Medicare Part A

Part A of Medicare is the hospital insurance part. When you have Part A, Uncle Sam is
helping cover inpatient care, skilled nursing facility care, and hospice care.

Original Medicare and Uncle Sam DO NOT Cover:
● Most prescription drugs
● Long-term care
● Routine dental care or dentures
● Routine vision care
● Routine hearing care or hearing aids
● Routine foot care
● Other alternative treatments.

We already established in our Medicare Overview that most people do not pay a
premium for Part A because they have pre-paid this in the form of taxes. But, Part A
isn’t totally paid for no matter how long you worked and paid taxes, as Uncle Sam still
has a deductible.

Deductible– the amount you have to pay BEFORE insurance kicks in and pays
In 2022, that deductible amount is: $1556

**If you stay in the hospital for more than 60 days in a row, there are also daily costs
associated for days 61-90 & a higher cost for days 91-150. This does not apply to most
people. But it is something to be aware of if you do not have supplemental coverage like
a MAPD plan.**

So that means if you go to the hospital, they are going to run tests, labs, whatever else, and then charge you for those services. Before Uncle Sam kicks in his share of the bill though, you have to pay $1556. Once you pay that, Uncle Sam covers 80% going forward for the year, and you pay 20%.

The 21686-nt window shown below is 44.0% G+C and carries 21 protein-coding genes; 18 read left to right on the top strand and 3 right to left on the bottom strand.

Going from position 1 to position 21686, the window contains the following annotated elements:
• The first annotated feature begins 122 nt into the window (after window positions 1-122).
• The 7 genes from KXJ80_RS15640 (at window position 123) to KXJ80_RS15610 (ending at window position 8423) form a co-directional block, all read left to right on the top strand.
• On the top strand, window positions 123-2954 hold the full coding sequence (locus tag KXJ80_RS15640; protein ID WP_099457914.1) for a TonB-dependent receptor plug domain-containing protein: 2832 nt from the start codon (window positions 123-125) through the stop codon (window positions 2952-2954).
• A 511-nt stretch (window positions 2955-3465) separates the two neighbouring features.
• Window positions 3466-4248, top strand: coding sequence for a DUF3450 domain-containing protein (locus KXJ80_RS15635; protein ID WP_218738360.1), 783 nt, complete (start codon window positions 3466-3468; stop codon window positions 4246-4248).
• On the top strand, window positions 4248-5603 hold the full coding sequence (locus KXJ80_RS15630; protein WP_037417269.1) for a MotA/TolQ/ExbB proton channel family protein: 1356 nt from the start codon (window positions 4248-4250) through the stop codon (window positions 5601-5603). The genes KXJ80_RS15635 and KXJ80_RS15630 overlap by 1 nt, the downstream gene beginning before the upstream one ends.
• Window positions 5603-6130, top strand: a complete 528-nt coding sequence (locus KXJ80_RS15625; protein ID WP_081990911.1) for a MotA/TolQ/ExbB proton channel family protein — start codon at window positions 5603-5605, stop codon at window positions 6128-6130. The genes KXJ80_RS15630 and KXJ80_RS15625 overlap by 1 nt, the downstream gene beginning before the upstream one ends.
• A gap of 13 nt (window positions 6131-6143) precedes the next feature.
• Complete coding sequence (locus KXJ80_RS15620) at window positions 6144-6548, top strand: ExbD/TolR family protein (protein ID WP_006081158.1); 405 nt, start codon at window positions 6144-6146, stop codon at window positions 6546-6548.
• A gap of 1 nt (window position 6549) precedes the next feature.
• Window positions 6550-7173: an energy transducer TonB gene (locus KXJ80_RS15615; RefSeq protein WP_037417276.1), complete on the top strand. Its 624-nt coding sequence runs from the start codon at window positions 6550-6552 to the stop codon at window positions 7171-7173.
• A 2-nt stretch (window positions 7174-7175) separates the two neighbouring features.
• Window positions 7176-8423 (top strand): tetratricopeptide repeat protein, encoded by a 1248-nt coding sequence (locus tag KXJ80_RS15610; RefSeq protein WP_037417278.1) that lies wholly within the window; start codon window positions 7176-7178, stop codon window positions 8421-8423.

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 You can enroll in Medicare Part A up to 3 months before you turn 65, the month you turn 65, and the 3 months after you turn 65. So basically, 7 months out of the 12 months in your 65th birthday year.

This is called your Initial Enrollment Period.

Most people enroll during this time, because it is FREE.

Under 65

If you are 64 or under, you still may qualify for full Medicare benefits if:

  • You are entitled to Social Security Disability benefits for at least 24 months (can be nonconsecutive)
  • You receive a disability pension from the Railroad Retirement Board and meet certain conditions
  • You have ALS (amyotrophic lateral sclerosis), also called Lou Gehrig’s disease
  • You have End-Stage Renal Disease (ESRD)

Common Questions About Part A

Where do I sign up for Part A?

  • If you are already enrolled in Social Security by the time you turn 65, then you will need to do nothing. You will be automatically enrolled into Medicare.
  • If not enrolled in Social Security when turning 65, then you will have to actively enroll either by phone, in person at your local Social Security office or online at

What if I have coverage through work or my spouse’s work?

  • If you qualify for premium-free Medicare Part A, it doesn’t make sense not to enroll when first eligible.
  • You can enroll in both Medicare Part A and keep your employer coverage.
  • Depending on the size of the company you’re insured with, Original Medicare will become your primary insurance (Pays the bill 1st) and your employer coverage will become your secondary insurance (Pays the bill 2nd).

What if I have coverage through the VA or Tri-Care?

  • The VA encourages you to sign up for Medicare because in case the VA loses funding in the future, you have some coverage.
  • If you have TRICARE, you should sign up for Medicare benefits when you’re eligible.
  • You won’t need Medicare Part D if you have TRICARE but some TRICARE beneficiaries sign up for Medicare Advantage. And to get Medicare Advantage or Part C, you need to have both Part A and Part B of Medicare.
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